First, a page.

You’ll need a report to display, of course. I created my own report using the Telerik Report Designer R2 2020, running against the AdventureWorks2017 database. While creating the report, I took advantage of the opportunity to embed the connection string for my report in the report itself. I saved my report in a file called ContactList.trdp. Once you have a report, you need to add it to your server-side project: Create a folder in your server project called “Reports” and copy your report into it (in my case, that’s my ContractList.trdp file).

To host the Reporting REST Service in the server-side project, add to your server project the NuGet package Telerik.Reporting.Services.AspNetCore from the Telerik NuGet site at You’ll also need to add the NuGet Microsoft.AspNet.Core.Mvc.NewtonsoftJson package, this time from

With those packages added, you need to make some changes to your server-side project’s Startup class. In the ConfigureServices method, find the services.AddRazorPages line and change it to this:


Still in the ConfigureServices method, add this for a minimal Reporting REST Service implementation:

services.TryAddSingleton<IReportServiceConfiguration>(sp => new ReportServiceConfiguration
                Storage = new FileStorage(),
                ReportSourceResolver = new UriReportSourceResolver(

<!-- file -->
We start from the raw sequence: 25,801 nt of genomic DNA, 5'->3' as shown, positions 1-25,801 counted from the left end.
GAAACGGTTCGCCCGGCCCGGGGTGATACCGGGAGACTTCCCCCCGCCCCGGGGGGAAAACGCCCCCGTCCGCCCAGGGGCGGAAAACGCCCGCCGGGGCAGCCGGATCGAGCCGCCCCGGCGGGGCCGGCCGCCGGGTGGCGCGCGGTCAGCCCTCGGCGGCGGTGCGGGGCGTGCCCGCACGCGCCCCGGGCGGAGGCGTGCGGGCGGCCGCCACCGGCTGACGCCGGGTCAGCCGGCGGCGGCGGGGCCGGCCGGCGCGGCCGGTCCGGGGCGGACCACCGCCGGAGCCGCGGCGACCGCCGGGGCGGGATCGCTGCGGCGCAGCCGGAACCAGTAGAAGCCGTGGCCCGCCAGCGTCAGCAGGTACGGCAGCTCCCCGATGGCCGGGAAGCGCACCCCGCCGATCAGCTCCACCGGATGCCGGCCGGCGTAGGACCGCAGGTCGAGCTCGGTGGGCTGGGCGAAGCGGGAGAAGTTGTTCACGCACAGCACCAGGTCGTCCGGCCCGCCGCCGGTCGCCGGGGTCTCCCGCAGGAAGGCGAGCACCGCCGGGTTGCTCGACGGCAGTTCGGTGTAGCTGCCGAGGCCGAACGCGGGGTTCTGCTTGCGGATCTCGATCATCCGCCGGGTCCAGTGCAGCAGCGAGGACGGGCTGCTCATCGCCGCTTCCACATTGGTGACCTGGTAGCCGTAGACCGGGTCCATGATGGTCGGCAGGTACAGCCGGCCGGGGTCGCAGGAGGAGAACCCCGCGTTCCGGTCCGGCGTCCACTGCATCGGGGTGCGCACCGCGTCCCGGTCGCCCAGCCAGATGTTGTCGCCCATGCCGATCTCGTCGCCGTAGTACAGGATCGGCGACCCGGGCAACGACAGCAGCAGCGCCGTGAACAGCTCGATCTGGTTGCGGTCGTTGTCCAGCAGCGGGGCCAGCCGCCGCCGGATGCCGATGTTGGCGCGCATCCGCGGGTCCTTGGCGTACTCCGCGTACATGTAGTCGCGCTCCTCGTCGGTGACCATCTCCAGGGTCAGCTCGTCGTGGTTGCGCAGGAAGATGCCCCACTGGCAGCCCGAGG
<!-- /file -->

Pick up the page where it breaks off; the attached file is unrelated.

System.IO.Path.Combine(sp.GetService<IWebHostEnvironment>().ContentRootPath, "Reports"))

The next server-side change is to create the actual Reporting controller class. Just add a new class to your server project called ReportsController, and put this in it:

public class ReportsController : ReportsControllerBase
   public ReportsController(IReportServiceConfiguration reportServiceConfiguration)
            : base(reportServiceConfiguration)

For a client-side Blazor project (if you used the same template as I did to create your project and embedded the connection string to your data source in your report, also as I did), that’s all of the changes required in your server code. If you’re working on a server-side Blazor project, you’ll also need to add this line to the ConfigureServices method in your Startup class: